We Used to Wait

A few weeks ago I read the graphic novel series Scott Pilgrim. In volume 5 (of 6), before Scott’s band plays their first show in a while, an extra character says, “A whole generation of bands have come and gone since your last show in 2005.” Scott quips back, “That was in May this year! Four months ago!” The joke is a forth-wall breaking jab at what’s referred to as “comic time”; time passing outside the comic much faster than in-comic due to the fact that comics take a while to draw, get edited, published, etc.

But I think it applies for modern pop music as well. Think about it like this; how long ago does it feel like “Bad Romance” came out? No, don’t sit there and Google it, think about how long it feels like it’s been since¬† you could look at someone and shout, “RAH RAH RA AH AH” and not look like a sputtering dolt. Feels like it’s been awhile, huh?

It’s been a year last week. It’s been a year last week since Lady Gaga went thermonuclear on us, took over the pop scene, and has now almost completely disappeared (meat dresses be damned). On that note, “Tik Tok” came out last December, and now Ke$ha has a new EP due out in a month. Rihanna’s “Rude Boy”, the big single from her Rated R album, went to #1 in March and she has a new album slated to come out in a few weeks. Katy Perry just put out her third goddamn single in five months. Kanye West has been putting out a song every week for the past month and a half.

Holy shit.

It certainly looks like the production turnaround in pop music’s gone through the roof. The hits come more often, free downloads are the norm, and it seems like a week can barely pass without the headline “Download a new song by ______” on music sites the world over. And, for the most part, the quality never really takes a nosedive.

Music culture’s sense of instant gratification has spiked in the last few years. I’m not saying everyone’s doing it, but a lot of artists have caught wise that once you’re in the spotlight, you damn should damn well hold onto it. Hell, Ke$ha out and out said “I don’t want to go away!” (probably because we’d remember what vocal talent meant once she took some time off) when she announced her EP.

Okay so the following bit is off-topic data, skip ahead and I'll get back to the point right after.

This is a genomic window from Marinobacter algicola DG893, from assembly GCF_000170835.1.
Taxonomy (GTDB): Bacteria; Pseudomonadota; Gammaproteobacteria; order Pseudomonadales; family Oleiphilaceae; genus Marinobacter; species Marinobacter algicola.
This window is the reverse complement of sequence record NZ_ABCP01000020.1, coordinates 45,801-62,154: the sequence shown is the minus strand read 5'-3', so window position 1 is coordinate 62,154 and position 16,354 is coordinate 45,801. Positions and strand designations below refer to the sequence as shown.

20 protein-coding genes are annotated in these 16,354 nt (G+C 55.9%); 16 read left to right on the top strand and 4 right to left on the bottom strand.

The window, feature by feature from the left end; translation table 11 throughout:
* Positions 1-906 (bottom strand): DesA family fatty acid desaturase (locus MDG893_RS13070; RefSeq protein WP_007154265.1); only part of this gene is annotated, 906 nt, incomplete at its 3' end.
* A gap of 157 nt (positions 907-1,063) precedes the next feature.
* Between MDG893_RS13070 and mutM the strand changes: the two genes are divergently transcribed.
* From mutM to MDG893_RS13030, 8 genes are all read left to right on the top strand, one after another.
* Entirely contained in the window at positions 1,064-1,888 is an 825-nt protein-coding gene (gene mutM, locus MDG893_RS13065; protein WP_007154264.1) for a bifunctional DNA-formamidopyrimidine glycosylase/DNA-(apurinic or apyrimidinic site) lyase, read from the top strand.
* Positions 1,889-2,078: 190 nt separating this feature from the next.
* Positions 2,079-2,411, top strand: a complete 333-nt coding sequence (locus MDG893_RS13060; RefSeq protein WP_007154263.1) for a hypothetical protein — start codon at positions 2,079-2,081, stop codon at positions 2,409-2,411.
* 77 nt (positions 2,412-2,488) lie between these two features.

It’s actually interesting to watch. I remember when Cee-Lo’s “Fuck You” was released out of nowhere, and within days it went from a lone mp3 somewhere to one of the most talked about songs of the time. And I’m not saying that the music industry has always been this slow-moving dinosaur (well, at least in terms of music, they only managed to shut down Limewire last week, and I think people stopped using Limewire in 2006). After all, The Beatles released Please Please Me and Abbey Road within the span of seven years. But still, it’s been curious to watch an artist like, say, Lady Gaga go from “Oh, she has a weird outfit or two” to “What the hell is that?”

But what is it turning us into? There’s always an eye on the horizon, always someone looking for the next hit. Artists might have a faster turnaround, but they can blow up and then essentially disappear from mainstream consciousness in shorter amounts of time. Even the songs that are everywhere feel like they have a shorter lifespan than they did a few years ago. And sometimes with everyone always pushing to get that new single, the hot new video, or the latest collaboration, we can lose sight of what makes great music enjoyable.

If an artist puts out a whole album and everyone clamors for the singles, what happens to the other songs there? Last editorial, I talked about streamlining the industry, and one of the negatives of that approach is trimming out experimental work that can lead to artistic growth.¬†Then you can just miss a great song. For example, Katy Perry’s Teenage Dream has a tune called “The One That Got Away”. It’s accessible enough, catchy, not terrible…and because it probably won’t be a single, no one’s listening to it.

Ah well, at least people are churning out more music.

About bgibs122

I enjoy music and music culture; I hope you do, too.
This entry was posted in "Thoughts" and tagged , , , . Bookmark the permalink.

1 Response to We Used to Wait

  1. Stevie Wonder says:

    pssh, my friends still belt bad romance…

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